Football museums are big business. Even the most basic tour and museum visit at FC Barcelona – the Camp Nou Experience, no less – is around €30. Still, with summer here and no matches to see, if this is the closest the whole family can get to Messi, so be it. At the opposite end of the scale, at the other end of the Med, at another holiday destination, Chania on Crete, the Greek National Football Museum displays the one-man miscellany of obsessive collector Nikos Flekkas. From the outside, your first impression will be that you’ve stumbled on the Hellenic equivalent of your high-street pound shop. Leaving the UK’s museums for a later day, here is our pick of the bunch in Europe, from the slick to the simply priceless:
There are various ways to treat the kids to the Camp Nou Experience but the basic tour/museum purchased online is €28, €22 for 6-13 year olds and over-70s. Under-6s get in free. Throw in around €5 for the VR glasses, and that’s around €100 for a family of four. Plus they’ll bombard you with photo opps as you walk round. These days you can’t just buy a museum ticket, it’s plus tour or nothing – so bite the bullet, take in the interactive room, the Messi section, the Cruyff area and trophies the size of Jodrell Bank.
The stadium’s breathtaking of course, but the home dressing room is off-limits. If money’s tight, you can limit your visit to the so-called Sky Visit (10am-2pm only) from the top tier of the stadium, through gate 1, for €15.
For more on FC Barcelona, see here
German Football Museum, Dortmund
The German Football Museum stands almost opposite Dortmund station. The visit starts by escalator that transports you back to 1954. Beside a photo montage from West Germany’s shock victory over Hungary in the rain of Berne, a themed alcove screens a video loop of the match on a television set from the time, commentary (‘Tor! Tor! Tor! Tor!’) provided by the original radio voice of Herbert Zimmerman.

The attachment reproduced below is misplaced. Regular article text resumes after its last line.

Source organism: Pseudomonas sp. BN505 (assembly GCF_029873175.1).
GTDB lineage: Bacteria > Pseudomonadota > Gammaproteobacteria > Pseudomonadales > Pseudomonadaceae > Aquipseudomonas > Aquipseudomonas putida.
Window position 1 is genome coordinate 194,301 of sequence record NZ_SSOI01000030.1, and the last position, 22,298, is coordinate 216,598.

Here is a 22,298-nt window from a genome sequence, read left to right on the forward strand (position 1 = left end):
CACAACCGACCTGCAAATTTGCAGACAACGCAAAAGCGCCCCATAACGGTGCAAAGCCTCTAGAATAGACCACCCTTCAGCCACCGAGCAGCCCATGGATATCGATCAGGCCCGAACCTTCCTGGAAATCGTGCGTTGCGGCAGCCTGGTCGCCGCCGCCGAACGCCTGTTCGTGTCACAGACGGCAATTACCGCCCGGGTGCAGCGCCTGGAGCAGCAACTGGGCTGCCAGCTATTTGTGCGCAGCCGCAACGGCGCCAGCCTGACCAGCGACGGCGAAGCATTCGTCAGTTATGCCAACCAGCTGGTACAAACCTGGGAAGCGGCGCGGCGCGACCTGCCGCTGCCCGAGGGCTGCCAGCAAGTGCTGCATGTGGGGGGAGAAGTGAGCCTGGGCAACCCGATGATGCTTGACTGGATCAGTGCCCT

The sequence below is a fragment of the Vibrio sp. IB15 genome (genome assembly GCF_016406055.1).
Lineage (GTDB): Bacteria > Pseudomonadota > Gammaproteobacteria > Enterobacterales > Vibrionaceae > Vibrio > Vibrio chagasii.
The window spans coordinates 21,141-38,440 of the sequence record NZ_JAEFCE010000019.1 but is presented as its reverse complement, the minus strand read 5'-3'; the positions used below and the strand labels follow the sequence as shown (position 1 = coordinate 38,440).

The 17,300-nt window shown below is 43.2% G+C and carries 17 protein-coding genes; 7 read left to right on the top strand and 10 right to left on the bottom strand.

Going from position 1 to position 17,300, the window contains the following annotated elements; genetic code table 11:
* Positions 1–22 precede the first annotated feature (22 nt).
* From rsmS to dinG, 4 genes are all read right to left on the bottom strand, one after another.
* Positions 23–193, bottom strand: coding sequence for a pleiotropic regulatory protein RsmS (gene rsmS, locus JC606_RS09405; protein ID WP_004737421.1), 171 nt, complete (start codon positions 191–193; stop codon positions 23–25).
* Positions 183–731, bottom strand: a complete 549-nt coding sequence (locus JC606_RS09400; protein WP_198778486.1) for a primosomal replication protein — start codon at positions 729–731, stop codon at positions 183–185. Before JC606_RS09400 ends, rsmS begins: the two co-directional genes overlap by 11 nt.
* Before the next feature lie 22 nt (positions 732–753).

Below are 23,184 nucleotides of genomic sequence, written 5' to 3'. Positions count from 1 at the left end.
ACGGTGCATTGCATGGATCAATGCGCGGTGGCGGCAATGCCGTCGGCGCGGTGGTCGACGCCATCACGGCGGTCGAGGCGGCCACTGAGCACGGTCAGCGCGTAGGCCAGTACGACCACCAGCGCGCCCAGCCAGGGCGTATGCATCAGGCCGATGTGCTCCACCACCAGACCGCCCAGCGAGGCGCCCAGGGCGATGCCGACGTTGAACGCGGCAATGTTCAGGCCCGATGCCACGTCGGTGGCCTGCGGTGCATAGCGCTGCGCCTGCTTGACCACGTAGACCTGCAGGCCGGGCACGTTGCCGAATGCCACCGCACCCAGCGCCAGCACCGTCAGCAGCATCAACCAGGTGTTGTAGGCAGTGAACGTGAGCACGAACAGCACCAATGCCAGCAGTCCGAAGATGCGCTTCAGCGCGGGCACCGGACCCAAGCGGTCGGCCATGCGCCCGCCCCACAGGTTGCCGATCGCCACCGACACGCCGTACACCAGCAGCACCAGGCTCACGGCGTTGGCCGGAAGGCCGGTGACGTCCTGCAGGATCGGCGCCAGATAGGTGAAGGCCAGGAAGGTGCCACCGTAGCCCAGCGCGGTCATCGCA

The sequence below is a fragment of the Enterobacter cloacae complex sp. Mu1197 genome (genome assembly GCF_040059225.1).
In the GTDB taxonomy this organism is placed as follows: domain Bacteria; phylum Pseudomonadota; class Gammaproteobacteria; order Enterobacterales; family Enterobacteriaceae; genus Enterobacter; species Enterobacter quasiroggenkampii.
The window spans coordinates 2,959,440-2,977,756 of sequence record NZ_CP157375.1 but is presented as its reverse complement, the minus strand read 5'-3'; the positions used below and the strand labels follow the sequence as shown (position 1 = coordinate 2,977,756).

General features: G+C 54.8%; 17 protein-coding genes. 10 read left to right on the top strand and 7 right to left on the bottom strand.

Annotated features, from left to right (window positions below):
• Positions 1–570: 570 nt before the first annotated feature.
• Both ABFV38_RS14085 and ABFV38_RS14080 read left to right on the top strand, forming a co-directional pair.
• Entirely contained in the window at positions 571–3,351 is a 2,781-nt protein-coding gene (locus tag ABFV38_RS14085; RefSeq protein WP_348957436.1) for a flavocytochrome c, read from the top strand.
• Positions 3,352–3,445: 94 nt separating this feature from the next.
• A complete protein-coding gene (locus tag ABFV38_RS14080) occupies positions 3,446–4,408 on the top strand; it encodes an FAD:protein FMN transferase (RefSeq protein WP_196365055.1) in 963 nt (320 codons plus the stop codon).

The tour then follows Germany’s 60-year quest for further World Cup and Euro gold. You can even replay the original footage from ‘66 and see the ball not cross the line again and again and again.
The odyssey ends in glory, of course, and Brazil 2014. You’re left with a single dressing-room shot of Basti Schweinsteiger cradling his beer, his mobile and a bandage for his face wound, the World Cup just won. Elsewhere, the women’s team, East Germany, tactics, fan culture, club and cup football, are brought to life with visuals at the forefront. Commentary and captions are in German, but anyone with a reasonable knowledge of the game shouldn’t feel left out. Admission is €17 (€15 online, €14/€12 for under-14s, free under-6s).
Note that the Borusseum, Borussia Dortmund’s own club museum, is closed for renovation until 19 December 2019, BVB’s 110th anniversary.
For more on Dortmund, see here
Red Star Belgrade
One of the best in the region, the first-floor Red Star Museum (RS200/€1.70) opens from around 9am on weekdays – simply ask at gate and someone will phone up for Pedja, the friendly, English-speaking enthusiast who shows you round. Most visitors from England head straight to the display on the left as you walk in – a priceless record of the last match played by the Busby Babes here in 1958 before the Munich Air Disaster, a match ticket, a signed postcard by the players and photographs. Note in the visitors’ book, the signature and generous comments of Harry Gregg, the goalkeeper who pulled Bobby Charlton (and others) out of the burning plane.
Elsewhere, the rows and rows of pennants, and shelves and shelves of trophies testify to Red Star’s era as flagship club of Tito’s non-aligned Yugoslavia, fêted around Africa and Asia. Closer to home are ornate cups won in pre- and post-season tournaments in Spain and South America, so massive ‘it was harder to get them home than to win them,’ as Pedja puts it. Pride of place goes to the European Cup won in Bari in 1991.
For more on Red Star Belgrade, see here
Museo del Calcio, Florence